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Why mothers who are ‘happier in themselves’ make more successful parents

They say money can’t buy you happiness – but it seems that being ‘happy in yourself’ can make you a more successful mum, regardless of your financial circumstances.

And the good news is that when parents find a way of improving their wellbeing their parenting improves, even when the amount of money they have available for the family doesn’t change.

Scientists, working together from the University of Bristol and the University of Warwick, found that – while money is obviously of vital importance to families – it’s not the key ingredient when it comes to successful parenting.

The team used data from the Bristol-based Children of the 90s study who sent out questionnaires to over 11,300 parents living in the South-West when their children were aged eight months. They were contacted again, shortly before their children’s third birthday (at 33 months old) when information was collected from 9,687 parents.

Lead researchers Professor Sarah Stewart-Brown and Dr Andrea Waylen used this data to explore which factors influence parenting in early childhood. Parenting was measured by mother's report of enjoyment, confidence, pleasure, fulfilment with respect to caring for the child, dislike of the child's crying and surrounding mess, and lack of time for herself.

The research is now published in the Child: care, health and development journal. Professor Sarah Stewart-Brown from Warwick University said, “We know from other research that if you look at 2 families with the same levels of income the mum who is ‘happier in herself’ will be the more successful parent.

“What our study did was to follow up those same families again. Results showed that those mums who became ‘happier in themselves’ compared to their own rating from two years earlier were also caring for their toddlers in ways which are more beneficial for children’s wellbeing and development.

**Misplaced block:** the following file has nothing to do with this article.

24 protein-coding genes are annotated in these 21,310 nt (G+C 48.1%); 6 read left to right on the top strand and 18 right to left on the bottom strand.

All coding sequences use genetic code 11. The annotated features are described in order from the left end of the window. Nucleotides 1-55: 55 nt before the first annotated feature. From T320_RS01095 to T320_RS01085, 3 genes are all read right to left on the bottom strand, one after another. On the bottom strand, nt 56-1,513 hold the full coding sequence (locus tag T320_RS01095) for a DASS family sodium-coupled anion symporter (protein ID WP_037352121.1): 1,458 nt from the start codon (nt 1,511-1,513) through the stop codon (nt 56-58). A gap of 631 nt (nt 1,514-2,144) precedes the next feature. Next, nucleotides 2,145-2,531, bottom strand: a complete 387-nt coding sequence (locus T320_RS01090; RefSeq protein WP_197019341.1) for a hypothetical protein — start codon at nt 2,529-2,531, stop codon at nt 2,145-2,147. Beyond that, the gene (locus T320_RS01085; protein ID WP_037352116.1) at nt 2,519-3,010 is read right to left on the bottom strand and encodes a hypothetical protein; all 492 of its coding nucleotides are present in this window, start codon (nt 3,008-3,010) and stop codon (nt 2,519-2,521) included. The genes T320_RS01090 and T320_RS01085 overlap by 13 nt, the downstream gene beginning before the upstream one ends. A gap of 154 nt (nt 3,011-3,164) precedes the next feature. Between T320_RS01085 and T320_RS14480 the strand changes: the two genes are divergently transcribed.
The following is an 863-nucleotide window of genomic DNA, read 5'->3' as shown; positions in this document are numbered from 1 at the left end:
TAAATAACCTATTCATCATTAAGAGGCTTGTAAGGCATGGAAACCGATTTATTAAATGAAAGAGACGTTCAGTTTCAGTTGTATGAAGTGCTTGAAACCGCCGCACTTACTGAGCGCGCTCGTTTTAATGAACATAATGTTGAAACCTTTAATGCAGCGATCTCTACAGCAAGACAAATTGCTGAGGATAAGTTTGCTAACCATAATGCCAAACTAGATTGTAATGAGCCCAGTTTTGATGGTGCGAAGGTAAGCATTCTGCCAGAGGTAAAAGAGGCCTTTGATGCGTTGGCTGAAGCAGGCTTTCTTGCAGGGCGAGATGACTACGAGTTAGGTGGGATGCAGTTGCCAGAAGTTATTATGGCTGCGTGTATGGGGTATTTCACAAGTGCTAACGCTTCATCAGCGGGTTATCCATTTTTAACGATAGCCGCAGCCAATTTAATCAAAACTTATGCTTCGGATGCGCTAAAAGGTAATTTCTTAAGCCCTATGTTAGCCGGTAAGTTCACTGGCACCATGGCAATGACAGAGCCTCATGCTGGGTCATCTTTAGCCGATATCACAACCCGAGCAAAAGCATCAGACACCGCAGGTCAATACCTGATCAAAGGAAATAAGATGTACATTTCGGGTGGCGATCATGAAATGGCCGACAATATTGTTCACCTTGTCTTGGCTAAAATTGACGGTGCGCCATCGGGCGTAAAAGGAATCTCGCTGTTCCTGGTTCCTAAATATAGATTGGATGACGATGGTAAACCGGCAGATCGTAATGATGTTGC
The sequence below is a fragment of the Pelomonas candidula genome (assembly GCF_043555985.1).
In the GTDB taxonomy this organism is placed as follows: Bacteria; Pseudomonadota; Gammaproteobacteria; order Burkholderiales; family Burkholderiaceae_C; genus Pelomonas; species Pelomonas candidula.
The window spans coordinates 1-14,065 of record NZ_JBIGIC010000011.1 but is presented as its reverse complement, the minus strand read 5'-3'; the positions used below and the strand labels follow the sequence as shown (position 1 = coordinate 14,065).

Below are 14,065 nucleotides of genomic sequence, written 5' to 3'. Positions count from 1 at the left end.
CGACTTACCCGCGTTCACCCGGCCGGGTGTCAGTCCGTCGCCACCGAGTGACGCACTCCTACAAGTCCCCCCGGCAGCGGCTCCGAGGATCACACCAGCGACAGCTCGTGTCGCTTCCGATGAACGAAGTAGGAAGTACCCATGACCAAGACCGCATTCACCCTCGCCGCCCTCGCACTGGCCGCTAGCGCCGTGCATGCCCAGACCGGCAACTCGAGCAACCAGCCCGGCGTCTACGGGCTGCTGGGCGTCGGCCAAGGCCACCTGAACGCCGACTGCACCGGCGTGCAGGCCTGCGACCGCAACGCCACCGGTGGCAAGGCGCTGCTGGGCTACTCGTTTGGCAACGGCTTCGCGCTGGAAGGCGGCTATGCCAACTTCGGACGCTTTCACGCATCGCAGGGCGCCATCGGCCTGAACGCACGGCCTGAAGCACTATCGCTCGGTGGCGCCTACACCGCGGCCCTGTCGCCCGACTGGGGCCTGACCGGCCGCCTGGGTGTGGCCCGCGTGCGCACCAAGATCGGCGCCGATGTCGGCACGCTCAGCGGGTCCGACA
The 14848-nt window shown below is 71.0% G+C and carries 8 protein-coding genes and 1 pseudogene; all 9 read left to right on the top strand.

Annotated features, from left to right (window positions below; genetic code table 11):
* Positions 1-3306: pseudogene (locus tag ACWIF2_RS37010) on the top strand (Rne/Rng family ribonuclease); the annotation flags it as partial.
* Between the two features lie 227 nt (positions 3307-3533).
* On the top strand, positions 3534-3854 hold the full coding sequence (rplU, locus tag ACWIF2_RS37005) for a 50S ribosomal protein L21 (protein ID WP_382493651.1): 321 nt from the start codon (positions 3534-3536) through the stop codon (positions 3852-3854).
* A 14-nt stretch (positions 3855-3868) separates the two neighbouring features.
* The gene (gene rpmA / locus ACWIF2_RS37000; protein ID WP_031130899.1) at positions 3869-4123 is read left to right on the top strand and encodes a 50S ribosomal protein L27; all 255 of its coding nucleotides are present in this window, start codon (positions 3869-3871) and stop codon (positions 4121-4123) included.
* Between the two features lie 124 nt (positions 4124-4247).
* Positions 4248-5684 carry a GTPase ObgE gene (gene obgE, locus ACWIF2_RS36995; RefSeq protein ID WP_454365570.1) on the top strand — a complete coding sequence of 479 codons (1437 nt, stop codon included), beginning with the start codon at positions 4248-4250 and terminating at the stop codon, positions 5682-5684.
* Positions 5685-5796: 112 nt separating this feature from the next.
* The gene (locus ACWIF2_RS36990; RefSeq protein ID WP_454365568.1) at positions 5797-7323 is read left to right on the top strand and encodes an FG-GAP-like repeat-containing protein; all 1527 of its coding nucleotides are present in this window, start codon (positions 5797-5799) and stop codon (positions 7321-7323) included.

“What strengthens this finding is that we also found the converse; when mum’s reported that their wellbeing had declined their parenting had also taken a turn for the worse.” 

“When we looked at poverty we did not find that parents whose financial circumstances improved were parenting in a more beneficial way when their children were 33 months old.”

Dr Andrea Waylen, from the University of Bristol added, "Poverty is obviously a key issue that already attracts a great deal of research and a raft of policy interventions – and rightly so. However, there is much less concern for parent’s mental health.

“Policies are needed to address both issues but our research suggests that the gain for children from policies to support parent’s mental health is likely to be of more benefit to children.”

Notes for Editors:

  • Academic journal reference: Factors influencing parenting in early childhood: a prospective longitudinal study focusing on change: A. Waylen and S. Stewart-Brown Child: care, health and development Vol. 36 Issue 2, pages 198-202. 
  •  ALSPAC The Avon Longitudinal Study of Parents and Children (also known as Children of the 90s) is a unique ongoing research project based in the University of Bristol.  It enrolled 14,000 mothers during pregnancy in 1991-2 and has followed  the children and parents in minute detail ever since.
  • The ALSPAC study could not have been undertaken without the continuing financial support of the Medical Research Council, the Wellcome Trust, and the University of Bristol among many others.

For Further Information Please Contact:

Professor Sarah Stewart Brown
Warwick Medical School, University of Warwick
Tel: 024 7657 4510

The Children of the 90s Press Office at the University of Bristol – Anne Gorringe or Sally Watson on 0117 3310077

 Or: Peter Dunn, Head of Communications, University of Warwick, tel: 02476 523708, or 07767 655860